LMU 11 – Slowing Brain Shrinkage with Vitamin B12: A Key to Preventing Alzheimer's and Cognitive Decline
Source: Journal of the American Medical Association (June, 2016)
Lifestyle Medicine Update (June 4, 2016)
As we age, one of the concerning aspects is the shrinking of the brain, which is associated with an increased risk of Alzheimer’s disease and cognitive impairment. However, recent research on the neuroprotective effects of vitamin B12 has shed light on a potential solution to this problem. This article explores the findings of significant studies that highlight the role of vitamin B12 in slowing brain shrinkage and reducing the risk of dementia and Alzheimer’s disease.
Evidence from the JAMA-Psychiatry Study
A pivotal study published in June 2016 in the Journal of the American Medical Association – Psychiatry presented compelling evidence of the impact of vitamin B12 on brain shrinkage. The research followed 501 subjects aged 60 years and older, without dementia at the study’s onset, from 2001 to 2009. During the six-year follow-up, 299 subjects underwent routine MRI imaging of their brains. The results were striking, indicating that individuals with higher blood levels of vitamin B12 exhibited a significant decrease in the rate of brain tissue volume loss compared to those with lower levels of the vitamin.
The Neuroprotective Mechanisms of Vitamin B12
The protective effects of vitamin B12 on the brain are multifaceted. Firstly, it directly prevents the loss of brain cells, thereby slowing brain shrinkage. Additionally, vitamin B12 reduces the levels of homocysteine in the blood. Elevated homocysteine has been linked to brain shrinkage and an increased risk of Alzheimer’s disease in numerous studies. Thus, the ability of vitamin B12 to lower homocysteine levels presents a complementary pathway through which it may mitigate brain atrophy.
Insights from White Matter Hyperintensity
The 2016 JAMA-Psychiatry study also explored the association between vitamin B12 levels, homocysteine levels, and White Matter Hyperintensity (WMI) on MRI scans. The results revealed that individuals with lower vitamin B12 levels and higher homocysteine levels demonstrated increased WMI, strongly linked to heightened risks of cognitive decline and other mental health disorders. Considering that mild cognitive impairment (MCI) often precedes Alzheimer’s disease, these findings highlight the potential significance of vitamin B12 in early intervention strategies.
The Oxford Project to Investigate Memory and Aging (OPTIMA) and VITACOG Study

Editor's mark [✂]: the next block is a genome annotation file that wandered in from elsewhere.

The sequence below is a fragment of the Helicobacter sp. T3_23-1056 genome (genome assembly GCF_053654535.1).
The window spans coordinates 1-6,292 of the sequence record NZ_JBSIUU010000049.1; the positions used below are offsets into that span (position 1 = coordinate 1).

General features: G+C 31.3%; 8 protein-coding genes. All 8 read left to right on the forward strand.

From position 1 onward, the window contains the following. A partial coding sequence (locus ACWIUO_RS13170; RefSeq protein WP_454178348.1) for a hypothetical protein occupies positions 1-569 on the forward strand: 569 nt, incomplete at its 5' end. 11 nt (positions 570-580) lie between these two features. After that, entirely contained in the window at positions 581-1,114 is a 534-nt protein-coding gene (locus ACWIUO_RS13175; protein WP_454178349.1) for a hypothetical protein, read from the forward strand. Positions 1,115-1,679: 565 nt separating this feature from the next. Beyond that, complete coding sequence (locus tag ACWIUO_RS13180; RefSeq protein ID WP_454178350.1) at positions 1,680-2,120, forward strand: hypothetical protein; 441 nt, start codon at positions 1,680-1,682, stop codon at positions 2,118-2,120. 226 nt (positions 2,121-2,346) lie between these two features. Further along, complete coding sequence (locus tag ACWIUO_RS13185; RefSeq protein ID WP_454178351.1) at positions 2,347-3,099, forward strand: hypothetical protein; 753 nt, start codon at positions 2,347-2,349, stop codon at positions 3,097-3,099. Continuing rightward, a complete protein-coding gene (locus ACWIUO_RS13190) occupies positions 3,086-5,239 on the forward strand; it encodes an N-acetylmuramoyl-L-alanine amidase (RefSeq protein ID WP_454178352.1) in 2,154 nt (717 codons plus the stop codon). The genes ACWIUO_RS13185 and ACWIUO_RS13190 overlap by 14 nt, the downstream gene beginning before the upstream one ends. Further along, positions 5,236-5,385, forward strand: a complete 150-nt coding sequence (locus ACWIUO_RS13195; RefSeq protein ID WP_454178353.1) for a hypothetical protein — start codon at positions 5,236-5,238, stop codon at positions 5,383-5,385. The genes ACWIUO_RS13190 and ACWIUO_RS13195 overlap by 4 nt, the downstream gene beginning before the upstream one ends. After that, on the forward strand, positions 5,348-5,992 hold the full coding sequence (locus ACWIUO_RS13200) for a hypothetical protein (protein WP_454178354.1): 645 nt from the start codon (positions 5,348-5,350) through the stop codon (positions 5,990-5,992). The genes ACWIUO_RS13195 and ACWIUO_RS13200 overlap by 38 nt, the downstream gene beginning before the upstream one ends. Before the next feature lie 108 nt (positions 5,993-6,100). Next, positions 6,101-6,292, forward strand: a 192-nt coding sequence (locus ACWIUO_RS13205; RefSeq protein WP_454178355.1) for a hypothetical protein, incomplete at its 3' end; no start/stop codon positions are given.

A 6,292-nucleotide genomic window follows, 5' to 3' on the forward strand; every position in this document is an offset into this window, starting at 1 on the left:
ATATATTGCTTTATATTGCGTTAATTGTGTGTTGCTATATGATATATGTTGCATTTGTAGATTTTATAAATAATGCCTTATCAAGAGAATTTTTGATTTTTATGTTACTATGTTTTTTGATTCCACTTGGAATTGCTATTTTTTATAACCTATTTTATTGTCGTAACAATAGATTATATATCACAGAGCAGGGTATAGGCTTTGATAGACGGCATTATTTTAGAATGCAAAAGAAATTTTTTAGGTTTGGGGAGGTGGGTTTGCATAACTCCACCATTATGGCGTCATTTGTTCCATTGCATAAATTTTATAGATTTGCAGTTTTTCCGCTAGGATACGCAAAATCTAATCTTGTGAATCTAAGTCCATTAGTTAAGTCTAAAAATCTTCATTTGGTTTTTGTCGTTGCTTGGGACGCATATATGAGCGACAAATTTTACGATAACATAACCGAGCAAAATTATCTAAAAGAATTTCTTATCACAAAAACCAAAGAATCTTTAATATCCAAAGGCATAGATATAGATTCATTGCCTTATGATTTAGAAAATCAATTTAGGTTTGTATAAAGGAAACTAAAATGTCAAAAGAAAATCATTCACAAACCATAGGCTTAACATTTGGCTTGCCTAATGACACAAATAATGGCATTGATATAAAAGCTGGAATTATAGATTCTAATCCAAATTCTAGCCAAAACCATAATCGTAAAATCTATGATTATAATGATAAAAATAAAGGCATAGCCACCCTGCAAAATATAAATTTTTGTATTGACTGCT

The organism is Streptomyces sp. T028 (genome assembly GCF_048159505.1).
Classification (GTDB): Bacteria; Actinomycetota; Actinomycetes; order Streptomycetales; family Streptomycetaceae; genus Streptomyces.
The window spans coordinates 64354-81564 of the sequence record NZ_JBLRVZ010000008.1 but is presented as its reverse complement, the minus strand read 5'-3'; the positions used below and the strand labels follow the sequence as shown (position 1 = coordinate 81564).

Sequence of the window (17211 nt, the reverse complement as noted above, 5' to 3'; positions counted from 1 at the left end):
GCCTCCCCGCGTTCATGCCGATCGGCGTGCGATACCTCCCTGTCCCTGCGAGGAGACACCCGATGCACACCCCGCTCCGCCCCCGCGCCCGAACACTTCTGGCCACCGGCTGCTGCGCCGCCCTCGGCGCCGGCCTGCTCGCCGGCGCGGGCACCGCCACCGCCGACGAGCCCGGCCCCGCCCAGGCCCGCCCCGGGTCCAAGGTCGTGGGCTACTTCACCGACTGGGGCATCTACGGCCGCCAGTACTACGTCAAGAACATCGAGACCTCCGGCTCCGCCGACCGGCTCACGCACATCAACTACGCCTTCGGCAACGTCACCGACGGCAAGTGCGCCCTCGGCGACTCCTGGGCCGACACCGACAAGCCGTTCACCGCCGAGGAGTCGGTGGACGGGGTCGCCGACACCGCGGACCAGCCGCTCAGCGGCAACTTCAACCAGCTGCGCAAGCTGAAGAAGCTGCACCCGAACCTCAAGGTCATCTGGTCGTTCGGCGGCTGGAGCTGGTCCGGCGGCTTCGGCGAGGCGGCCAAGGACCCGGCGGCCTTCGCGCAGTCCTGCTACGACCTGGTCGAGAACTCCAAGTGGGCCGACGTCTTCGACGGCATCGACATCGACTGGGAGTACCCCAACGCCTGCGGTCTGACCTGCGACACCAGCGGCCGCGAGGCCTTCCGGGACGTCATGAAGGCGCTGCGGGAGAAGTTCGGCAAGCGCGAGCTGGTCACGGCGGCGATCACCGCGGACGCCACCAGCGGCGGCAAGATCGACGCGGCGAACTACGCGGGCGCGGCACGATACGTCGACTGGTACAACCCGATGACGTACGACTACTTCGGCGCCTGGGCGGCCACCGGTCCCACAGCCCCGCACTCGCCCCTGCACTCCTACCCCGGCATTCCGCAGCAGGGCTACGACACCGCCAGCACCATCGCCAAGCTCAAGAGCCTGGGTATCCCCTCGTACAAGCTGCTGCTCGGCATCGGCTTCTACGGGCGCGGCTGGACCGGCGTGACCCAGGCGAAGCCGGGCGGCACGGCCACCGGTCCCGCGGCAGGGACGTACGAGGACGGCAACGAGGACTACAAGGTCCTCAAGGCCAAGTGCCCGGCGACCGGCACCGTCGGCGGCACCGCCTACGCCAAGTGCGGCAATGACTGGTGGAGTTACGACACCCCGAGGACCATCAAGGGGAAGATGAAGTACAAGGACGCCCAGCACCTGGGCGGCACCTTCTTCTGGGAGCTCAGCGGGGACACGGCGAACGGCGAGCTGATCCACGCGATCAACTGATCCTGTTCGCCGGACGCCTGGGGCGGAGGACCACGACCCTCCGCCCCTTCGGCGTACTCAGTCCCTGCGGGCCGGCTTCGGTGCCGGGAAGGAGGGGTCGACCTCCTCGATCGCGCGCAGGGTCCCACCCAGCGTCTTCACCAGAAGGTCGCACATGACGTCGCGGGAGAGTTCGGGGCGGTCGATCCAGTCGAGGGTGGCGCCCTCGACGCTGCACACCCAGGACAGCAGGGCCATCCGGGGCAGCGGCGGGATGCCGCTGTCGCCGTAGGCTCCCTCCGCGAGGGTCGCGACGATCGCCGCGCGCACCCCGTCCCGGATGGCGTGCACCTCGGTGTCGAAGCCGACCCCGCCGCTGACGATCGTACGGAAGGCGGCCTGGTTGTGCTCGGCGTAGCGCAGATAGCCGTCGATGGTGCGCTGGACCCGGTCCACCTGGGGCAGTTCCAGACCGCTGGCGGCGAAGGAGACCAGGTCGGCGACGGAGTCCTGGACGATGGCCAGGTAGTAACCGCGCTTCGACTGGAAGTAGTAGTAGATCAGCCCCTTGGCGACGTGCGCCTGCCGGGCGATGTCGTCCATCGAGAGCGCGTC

The OPTIMA and VITACOG studies focused on individuals over 70 with pre-existing MCI. Half of the participants were given a B-vitamin supplementation regimen consisting of folic acid (800 mcg), vitamin B12 (500 mcg), and vitamin B6 (20 mg) daily for two years, while the other half received a placebo. Remarkably, the group receiving B-vitamin supplementation experienced a 30% average reduction in brain shrinkage, and in some cases, the drop reached up to 53%. Moreover, cognitive tests demonstrated that the rate of brain shrinkage correlated with the pace of cognitive decline.
The Significance of Slowing Brain Atrophy
Slowing brain shrinkage or atrophy is crucial to preserving cognitive function as we age. The average brain shrinkage rate for individuals over 60 without MCI is 0.5% annually. In contrast, those with MCI have a brain shrinkage rate of 1%, while Alzheimer’s patients exhibit an average brain shrinkage rate of 2.5% annually. Consequently, any intervention that can mitigate brain atrophy holds great potential for enhancing healthy life expectancy and overall quality of life.
The evidence presented in various research studies suggests that vitamin B12 is pivotal in slowing brain shrinkage, reducing the risk of Alzheimer’s disease, and preserving cognitive function. While drug-based interventions for this purpose are yet to yield significant results, B-vitamin supplementation has shown promising effects in clinical studies. It is, therefore, prudent for individuals to monitor their blood levels of homocysteine, vitamin B12, and red blood cell folic acid levels and consider a simple B-vitamin supplementation regimen to support brain health and combat age-related cognitive decline.
- Medscape, May 11, 2016 (http://www.medscape.com/viewarticle/863157)
- JAMA-Psychiatry, June 2016 (http://archpsyc.jamanetwork.com/article.aspx?articleid=2517517)
- VITACOG study, September 2010 (http://journals.plos.org/plosone/article?id=10.1371/journal.pone.0012244)
Dr. James Meschino
ABOUT THE AUTHOR
Dr. James Meschino, DC, MS, ROHP, is an educator, author, and researcher having lectured to thousands of healthcare professionals across North America. He holds a Master’s Degree in Science with specialties in human nutrition and biology and is recognized as an expert in the field of nutrition, anti-aging, fitness, and wellness as well as the author of numerous books.